Sermon Series: Lord, I want to be better

Numbers 21:4-9

4 They traveled from Mount Hor along the route to the Red Sea, to go around Edom. But the people grew impatient on the way; 5 they spoke against God and against Moses, and said, “Why have you brought us up out of Egypt to die in the desert? There is no bread! There is no water! And we detest this miserable food!” 6 Then the LORD sent venomous snakes among them; they bit the people and many Israelites died. 7 The people came to Moses and said, “We sinned when we spoke against the LORD and against you. Pray that the LORD will take the snakes away from us.” So Moses prayed for the people. 8 The LORD said to Moses, “Make a snake and put it up on a pole; anyone who is bitten can look at it and live.” 9 So Moses made a bronze snake and put it up on a pole. Then when anyone was bitten by a snake and looked at the bronze snake, he lived.

Verse four begins by stating “They traveled from Mount Hor along the route to the Red Sea, to go around Edom.” The Nation of Israel was following the path and course God had laid out for them. Instead of going through Edom, God lead the people around Edom. God rarely takes or leads us directly to our destination. There are times when God changes our course partially, completely, or lengthens our journey. We can only surmise why God does what God does, but we will never fully know. When we take a moment to reflect on how far we have come we are able to see that in some instances we were not ready for what we would have faced. In other instances God saved us from things that might have completely discouraged or destroyed us. Either way, one of the questions we must come to terms with as we follow God along, is it more important when we arrive at our destination or that we arrive at our destination? If we choose the later then we must be poised to accept whatever we face and willing to deal with everything that comes our way. If we choose the former then we need to just settle down and make the best of the journey. If it seems as though God has lengthened or is lengthening your journey let me encourage you, you are in some good company. Jacob agreed to serve Laban his uncle for seven years for the opportunity to marry Rachel, but he was tricked into serving for 21 years. Joseph was about 17 when he received God’s vision for his life, but he did not realize the vision until he was about 30. God called Moses when he was 40, but did not use him until he was 80. David was first anointed to become king at about 16 and he did not receive his appointment until he was 30. As you can see, if God has lengthened or is lengthening our journey we are in some good company.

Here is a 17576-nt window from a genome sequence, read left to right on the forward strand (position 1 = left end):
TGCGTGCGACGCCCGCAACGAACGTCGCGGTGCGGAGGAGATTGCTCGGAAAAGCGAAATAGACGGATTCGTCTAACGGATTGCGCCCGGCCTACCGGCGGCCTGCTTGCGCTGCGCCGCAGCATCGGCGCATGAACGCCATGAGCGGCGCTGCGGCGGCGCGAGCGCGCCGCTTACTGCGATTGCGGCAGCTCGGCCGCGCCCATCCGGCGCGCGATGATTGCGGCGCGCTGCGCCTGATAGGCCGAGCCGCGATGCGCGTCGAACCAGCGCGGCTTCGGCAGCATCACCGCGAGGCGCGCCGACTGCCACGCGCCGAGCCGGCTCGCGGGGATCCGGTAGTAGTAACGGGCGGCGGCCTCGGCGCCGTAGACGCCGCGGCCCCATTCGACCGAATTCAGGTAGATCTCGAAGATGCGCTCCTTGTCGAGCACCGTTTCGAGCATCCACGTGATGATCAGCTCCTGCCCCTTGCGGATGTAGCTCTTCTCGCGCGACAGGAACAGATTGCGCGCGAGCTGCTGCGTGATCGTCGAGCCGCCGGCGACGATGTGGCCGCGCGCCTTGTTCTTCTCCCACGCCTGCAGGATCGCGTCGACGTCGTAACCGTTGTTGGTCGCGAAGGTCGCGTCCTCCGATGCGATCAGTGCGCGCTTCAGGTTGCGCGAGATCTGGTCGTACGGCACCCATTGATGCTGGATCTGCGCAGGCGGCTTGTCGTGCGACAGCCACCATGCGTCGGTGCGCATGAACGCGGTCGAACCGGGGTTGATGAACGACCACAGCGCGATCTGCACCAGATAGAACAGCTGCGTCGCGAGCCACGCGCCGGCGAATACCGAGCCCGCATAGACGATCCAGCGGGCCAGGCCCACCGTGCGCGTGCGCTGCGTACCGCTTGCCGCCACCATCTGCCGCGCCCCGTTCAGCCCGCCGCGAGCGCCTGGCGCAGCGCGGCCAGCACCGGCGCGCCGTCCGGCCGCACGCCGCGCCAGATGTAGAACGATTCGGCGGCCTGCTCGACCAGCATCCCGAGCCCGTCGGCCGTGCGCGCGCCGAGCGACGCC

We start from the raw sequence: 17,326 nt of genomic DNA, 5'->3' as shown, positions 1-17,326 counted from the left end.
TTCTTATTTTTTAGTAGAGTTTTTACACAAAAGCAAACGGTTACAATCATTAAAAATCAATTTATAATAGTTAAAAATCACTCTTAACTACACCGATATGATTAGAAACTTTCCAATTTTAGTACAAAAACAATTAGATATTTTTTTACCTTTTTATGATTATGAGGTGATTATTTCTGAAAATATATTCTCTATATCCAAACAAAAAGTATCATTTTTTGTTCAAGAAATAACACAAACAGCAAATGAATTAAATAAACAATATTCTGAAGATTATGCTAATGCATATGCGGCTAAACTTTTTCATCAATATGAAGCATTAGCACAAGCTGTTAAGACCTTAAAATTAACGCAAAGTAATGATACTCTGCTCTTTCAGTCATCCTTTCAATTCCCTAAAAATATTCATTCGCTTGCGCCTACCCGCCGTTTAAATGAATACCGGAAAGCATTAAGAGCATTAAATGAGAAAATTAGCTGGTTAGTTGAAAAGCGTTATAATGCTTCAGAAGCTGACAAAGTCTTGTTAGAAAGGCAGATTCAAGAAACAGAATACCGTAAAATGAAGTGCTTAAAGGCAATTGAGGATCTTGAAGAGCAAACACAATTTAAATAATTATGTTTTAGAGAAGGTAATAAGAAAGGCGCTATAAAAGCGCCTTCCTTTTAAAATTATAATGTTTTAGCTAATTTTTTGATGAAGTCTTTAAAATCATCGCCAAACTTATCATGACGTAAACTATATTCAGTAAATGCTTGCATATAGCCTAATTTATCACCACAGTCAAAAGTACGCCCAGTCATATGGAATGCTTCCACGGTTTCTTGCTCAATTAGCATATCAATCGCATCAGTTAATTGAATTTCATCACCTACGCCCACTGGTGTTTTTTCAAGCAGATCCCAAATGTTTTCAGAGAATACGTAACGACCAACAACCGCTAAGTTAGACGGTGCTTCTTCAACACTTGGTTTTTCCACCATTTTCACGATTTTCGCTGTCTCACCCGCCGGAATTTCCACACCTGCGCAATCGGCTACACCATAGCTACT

“But the people grew impatient on the way.” Because God rarely leads us directly to our destination we have a tendency to become unsettled at different points along the way. Why would people become impatient with God? One reason is because we want to get to our destination. If I know I am going some place I want to get there. The hardest part of any journey is getting there. Time, though, is a relative term. Too long for some is not long enough for others. Some are able to take long rides in stride. While they are admiring the scenery there are those who are getting antsy wondering, are we there yet? Last summer Jill and I decided to drive to Deerfield, Florida about 45 minutes from Fort Lauderdale. The estimated time of the trip was about 23 hours. It took us about 28 hours. When it seems like the journey is taking too long we look for someone to blame. Common sense, reason and logic say, there has to be a reason why it is taking so long.